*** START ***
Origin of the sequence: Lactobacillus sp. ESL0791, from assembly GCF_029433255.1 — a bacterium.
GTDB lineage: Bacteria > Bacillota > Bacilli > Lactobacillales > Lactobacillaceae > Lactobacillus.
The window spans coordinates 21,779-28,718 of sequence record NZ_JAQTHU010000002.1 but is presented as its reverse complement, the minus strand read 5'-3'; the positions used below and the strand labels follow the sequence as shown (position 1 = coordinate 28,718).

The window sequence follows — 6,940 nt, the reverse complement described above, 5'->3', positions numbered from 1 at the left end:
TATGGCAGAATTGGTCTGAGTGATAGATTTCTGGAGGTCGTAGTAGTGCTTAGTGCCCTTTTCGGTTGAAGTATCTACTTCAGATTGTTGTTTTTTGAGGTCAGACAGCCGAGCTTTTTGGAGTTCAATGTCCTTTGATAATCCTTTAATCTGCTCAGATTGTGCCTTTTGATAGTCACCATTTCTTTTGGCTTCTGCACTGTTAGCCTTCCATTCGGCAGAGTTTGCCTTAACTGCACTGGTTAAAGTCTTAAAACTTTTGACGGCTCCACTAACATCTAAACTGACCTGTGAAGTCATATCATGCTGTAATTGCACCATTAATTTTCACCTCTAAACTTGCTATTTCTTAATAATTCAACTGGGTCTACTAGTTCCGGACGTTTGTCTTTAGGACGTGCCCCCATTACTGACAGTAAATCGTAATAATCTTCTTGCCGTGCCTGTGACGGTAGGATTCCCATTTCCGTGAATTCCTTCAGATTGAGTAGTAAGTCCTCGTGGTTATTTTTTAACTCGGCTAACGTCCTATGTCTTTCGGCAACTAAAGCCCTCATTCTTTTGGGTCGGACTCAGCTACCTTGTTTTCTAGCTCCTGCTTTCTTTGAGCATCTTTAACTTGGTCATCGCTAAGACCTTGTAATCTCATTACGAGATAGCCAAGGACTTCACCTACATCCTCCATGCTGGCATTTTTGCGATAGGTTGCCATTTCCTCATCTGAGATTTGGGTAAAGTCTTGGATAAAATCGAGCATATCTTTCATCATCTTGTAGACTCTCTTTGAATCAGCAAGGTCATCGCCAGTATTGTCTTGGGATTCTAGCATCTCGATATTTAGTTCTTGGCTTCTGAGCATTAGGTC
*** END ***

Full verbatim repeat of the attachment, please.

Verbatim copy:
Origin of the sequence: Lactobacillus sp. ESL0791, from assembly GCF_029433255.1 — a bacterium.
GTDB lineage: Bacteria > Bacillota > Bacilli > Lactobacillales > Lactobacillaceae > Lactobacillus.
The window spans coordinates 21,779-28,718 of sequence record NZ_JAQTHU010000002.1 but is presented as its reverse complement, the minus strand read 5'-3'; the positions used below and the strand labels follow the sequence as shown (position 1 = coordinate 28,718).

The window sequence follows — 6,940 nt, the reverse complement described above, 5'->3', positions numbered from 1 at the left end:
TATGGCAGAATTGGTCTGAGTGATAGATTTCTGGAGGTCGTAGTAGTGCTTAGTGCCCTTTTCGGTTGAAGTATCTACTTCAGATTGTTGTTTTTTGAGGTCAGACAGCCGAGCTTTTTGGAGTTCAATGTCCTTTGATAATCCTTTAATCTGCTCAGATTGTGCCTTTTGATAGTCACCATTTCTTTTGGCTTCTGCACTGTTAGCCTTCCATTCGGCAGAGTTTGCCTTAACTGCACTGGTTAAAGTCTTAAAACTTTTGACGGCTCCACTAACATCTAAACTGACCTGTGAAGTCATATCATGCTGTAATTGCACCATTAATTTTCACCTCTAAACTTGCTATTTCTTAATAATTCAACTGGGTCTACTAGTTCCGGACGTTTGTCTTTAGGACGTGCCCCCATTACTGACAGTAAATCGTAATAATCTTCTTGCCGTGCCTGTGACGGTAGGATTCCCATTTCCGTGAATTCCTTCAGATTGAGTAGTAAGTCCTCGTGGTTATTTTTTAACTCGGCTAACGTCCTATGTCTTTCGGCAACTAAAGCCCTCATTCTTTTGGGTCGGACTCAGCTACCTTGTTTTCTAGCTCCTGCTTTCTTTGAGCATCTTTAACTTGGTCATCGCTAAGACCTTGTAATCTCATTACGAGATAGCCAAGGACTTCACCTACATCCTCCATGCTGGCATTTTTGCGATAGGTTGCCATTTCCTCATCTGAGATTTGGGTAAAGTCTTGGATAAAATCGAGCATATCTTTCATCATCTTGTAGACTCTCTTTGAATCAGCAAGGTCATCGCCAGTATTGTCTTGGGATTCTAGCATCTCGATATTTAGTTCTTGGCTTCTGAGCATTAGGTC